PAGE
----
The Duke

In theaters April 29

The Plot:

In 1961, Kempton Bunton, 60, stole Goya's portrait of the Duke of Wellington from the National Gallery in London. He later returned it, was arrested and became a folk hero of sorts at his sensational trial. A longtime rabble-rouser and thorn in the British government’s side over his protests of the BBC license fee for homeowners, he claimed he wanted to use the painting for leverage to make sure the common man got a break.

Lynn’s Take:

“The Duke” is a delightfully daffy British comedy made even merrier by casting Jim Broadbent as the loquacious Bunton and Helen Mirren as his long-suffering hard-working wife.

The pair of Oscar winners – Mirren for "The Queen” in 2006 and Broadbent for “Iris” in 2001 -- are well-suited to play the at-odds spouses based on the stranger-than-fiction true story, which is set in working-class Newcastle.

Because of their versatility, they are convincing at each stage of their characters’ journey, especially the grieving aspect. Mirren’s Dorothy is at her wit’s end, and you feel her exasperation, while Broadbent burrows beneath the skin of this eccentric single-minded man who appears to not be able to get his act together – nor does he seem to want to, therefore aggravating many.

The Buntons had a daughter, Marion, who died at age 18 in a bicycle accident. The script by Richard Bean and Clive Coleman details how they both deal with the tragedy, offering another layer to the characters.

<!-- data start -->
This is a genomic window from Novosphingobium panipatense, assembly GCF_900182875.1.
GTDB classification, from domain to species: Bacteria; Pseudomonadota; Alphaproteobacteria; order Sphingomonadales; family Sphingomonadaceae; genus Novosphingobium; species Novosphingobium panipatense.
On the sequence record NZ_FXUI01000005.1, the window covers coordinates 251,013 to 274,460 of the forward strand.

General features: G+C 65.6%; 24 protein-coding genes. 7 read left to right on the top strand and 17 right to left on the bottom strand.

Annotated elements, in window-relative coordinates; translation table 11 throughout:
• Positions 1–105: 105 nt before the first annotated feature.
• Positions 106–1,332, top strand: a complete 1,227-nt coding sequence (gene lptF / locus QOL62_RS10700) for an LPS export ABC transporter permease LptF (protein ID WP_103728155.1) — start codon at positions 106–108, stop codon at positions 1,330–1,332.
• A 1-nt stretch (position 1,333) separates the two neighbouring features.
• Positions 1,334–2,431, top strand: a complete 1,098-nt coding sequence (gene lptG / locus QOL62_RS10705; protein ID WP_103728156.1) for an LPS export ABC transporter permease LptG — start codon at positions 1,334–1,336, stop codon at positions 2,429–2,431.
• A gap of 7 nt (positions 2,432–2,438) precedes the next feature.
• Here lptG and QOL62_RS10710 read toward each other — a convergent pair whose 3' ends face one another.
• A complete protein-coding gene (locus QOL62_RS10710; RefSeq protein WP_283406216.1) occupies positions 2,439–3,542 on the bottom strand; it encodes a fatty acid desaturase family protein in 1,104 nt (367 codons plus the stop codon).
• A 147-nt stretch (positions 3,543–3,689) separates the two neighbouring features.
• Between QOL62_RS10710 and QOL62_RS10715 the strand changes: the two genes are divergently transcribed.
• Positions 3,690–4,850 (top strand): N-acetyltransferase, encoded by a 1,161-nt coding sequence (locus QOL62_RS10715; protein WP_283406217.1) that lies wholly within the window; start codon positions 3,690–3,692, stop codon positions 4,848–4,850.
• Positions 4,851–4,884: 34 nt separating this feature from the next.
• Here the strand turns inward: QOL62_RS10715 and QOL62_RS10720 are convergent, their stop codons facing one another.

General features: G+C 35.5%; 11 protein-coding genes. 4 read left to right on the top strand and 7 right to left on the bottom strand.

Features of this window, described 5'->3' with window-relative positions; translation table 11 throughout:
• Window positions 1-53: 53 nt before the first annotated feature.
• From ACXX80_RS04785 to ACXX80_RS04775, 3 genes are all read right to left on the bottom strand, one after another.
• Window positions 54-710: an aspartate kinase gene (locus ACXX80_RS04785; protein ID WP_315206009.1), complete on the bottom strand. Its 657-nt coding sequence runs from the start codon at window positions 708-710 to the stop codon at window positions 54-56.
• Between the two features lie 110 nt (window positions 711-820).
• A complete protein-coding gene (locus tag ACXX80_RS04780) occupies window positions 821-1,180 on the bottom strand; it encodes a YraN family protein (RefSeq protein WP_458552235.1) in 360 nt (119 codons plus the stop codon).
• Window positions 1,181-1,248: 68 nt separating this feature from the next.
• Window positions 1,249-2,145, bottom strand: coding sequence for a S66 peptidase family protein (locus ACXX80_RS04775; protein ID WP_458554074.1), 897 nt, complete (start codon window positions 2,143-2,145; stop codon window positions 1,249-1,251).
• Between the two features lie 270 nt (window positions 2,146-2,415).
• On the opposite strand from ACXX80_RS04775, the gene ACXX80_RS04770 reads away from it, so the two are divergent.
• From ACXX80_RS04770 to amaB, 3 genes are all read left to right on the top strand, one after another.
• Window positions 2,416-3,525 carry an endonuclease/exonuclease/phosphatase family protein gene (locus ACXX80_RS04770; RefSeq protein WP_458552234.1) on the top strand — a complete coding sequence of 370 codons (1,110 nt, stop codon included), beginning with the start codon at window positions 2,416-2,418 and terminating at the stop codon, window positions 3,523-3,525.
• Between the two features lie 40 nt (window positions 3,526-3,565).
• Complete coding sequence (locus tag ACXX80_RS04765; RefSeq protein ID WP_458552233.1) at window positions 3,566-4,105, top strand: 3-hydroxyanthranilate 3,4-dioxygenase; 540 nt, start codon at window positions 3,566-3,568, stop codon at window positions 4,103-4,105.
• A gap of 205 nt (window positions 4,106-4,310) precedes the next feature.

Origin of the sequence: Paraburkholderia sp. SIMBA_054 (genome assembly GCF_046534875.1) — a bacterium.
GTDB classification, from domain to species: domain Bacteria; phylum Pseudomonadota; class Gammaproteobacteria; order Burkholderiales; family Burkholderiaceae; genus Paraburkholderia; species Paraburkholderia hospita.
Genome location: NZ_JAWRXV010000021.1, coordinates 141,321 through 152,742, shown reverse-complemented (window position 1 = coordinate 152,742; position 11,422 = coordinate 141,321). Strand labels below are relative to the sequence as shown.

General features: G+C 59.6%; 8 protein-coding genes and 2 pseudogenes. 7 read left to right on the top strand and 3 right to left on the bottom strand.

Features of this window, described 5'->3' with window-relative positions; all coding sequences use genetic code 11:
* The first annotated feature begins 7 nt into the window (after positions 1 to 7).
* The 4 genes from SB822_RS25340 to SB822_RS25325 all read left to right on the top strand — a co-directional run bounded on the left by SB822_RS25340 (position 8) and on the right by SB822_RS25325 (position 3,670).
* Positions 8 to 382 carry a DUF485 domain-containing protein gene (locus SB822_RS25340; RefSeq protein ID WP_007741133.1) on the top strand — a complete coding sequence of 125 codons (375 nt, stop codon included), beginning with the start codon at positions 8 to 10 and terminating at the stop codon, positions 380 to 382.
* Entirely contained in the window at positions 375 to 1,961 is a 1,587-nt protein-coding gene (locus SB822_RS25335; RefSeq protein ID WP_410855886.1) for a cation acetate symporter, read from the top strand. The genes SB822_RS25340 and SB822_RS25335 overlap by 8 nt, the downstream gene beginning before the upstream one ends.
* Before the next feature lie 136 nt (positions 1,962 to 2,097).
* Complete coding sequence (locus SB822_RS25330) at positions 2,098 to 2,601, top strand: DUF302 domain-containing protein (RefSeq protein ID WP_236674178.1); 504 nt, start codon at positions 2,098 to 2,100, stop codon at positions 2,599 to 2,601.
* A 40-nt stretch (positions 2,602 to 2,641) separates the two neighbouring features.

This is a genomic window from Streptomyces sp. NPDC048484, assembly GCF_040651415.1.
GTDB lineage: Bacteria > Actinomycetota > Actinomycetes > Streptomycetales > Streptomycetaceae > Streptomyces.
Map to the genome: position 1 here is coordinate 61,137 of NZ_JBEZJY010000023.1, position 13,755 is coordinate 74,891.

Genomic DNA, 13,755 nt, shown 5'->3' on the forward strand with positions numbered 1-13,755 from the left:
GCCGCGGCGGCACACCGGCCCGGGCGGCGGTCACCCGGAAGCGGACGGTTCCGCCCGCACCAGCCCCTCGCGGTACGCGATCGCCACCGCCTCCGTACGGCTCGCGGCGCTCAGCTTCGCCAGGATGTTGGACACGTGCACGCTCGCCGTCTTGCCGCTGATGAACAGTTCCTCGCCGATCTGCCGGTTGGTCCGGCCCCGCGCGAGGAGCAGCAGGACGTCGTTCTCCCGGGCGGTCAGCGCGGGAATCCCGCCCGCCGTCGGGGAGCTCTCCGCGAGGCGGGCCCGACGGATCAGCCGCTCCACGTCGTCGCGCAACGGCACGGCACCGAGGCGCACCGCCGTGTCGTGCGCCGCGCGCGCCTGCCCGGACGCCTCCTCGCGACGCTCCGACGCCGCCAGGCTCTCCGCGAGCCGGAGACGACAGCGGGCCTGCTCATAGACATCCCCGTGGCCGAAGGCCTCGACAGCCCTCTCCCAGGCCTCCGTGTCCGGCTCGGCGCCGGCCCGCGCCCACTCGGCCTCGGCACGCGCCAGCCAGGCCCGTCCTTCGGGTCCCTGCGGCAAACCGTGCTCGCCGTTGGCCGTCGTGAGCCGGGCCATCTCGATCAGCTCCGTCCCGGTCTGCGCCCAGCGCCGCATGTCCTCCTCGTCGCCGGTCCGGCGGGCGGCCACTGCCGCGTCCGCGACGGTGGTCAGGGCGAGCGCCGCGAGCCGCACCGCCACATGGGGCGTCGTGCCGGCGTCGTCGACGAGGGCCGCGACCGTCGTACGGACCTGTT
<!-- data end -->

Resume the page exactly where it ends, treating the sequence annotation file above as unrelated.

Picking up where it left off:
Sadly, this was film director Roger Michell’s last film before he died in September 2021. Best known for ‘Notting Hill,” his track record was spotty the past few years – disappointing “My Cousin Rachel” and “Hyde Park on the Hudson,” but the charming documentary “Tea with the Dames” in 2018.

Michell deftly balances the drama and the comedy in this bizarre true story, and the source material is so ripe to work with anyway – but the screenwriters, actors and director collaborated splendidly to craft an ultimately uplifting story tinged with real-life pathos.

The ensemble provides solid support to the two British treasures, with Matthew Goode as the amused defense attorney Jeremy Hutchinson and Fionn Whitehead as their son Jackie.

Although the case is public record, and occurred 60 years ago, I’m not going to divulge details here. If you don’t know the facts of the case, then you will discover the outcome while watching the movie.

While it’s not a laugh-riot, this film is an amusing account of the people behind the headlines, as well as a fond farewell to the late British director who helmed it.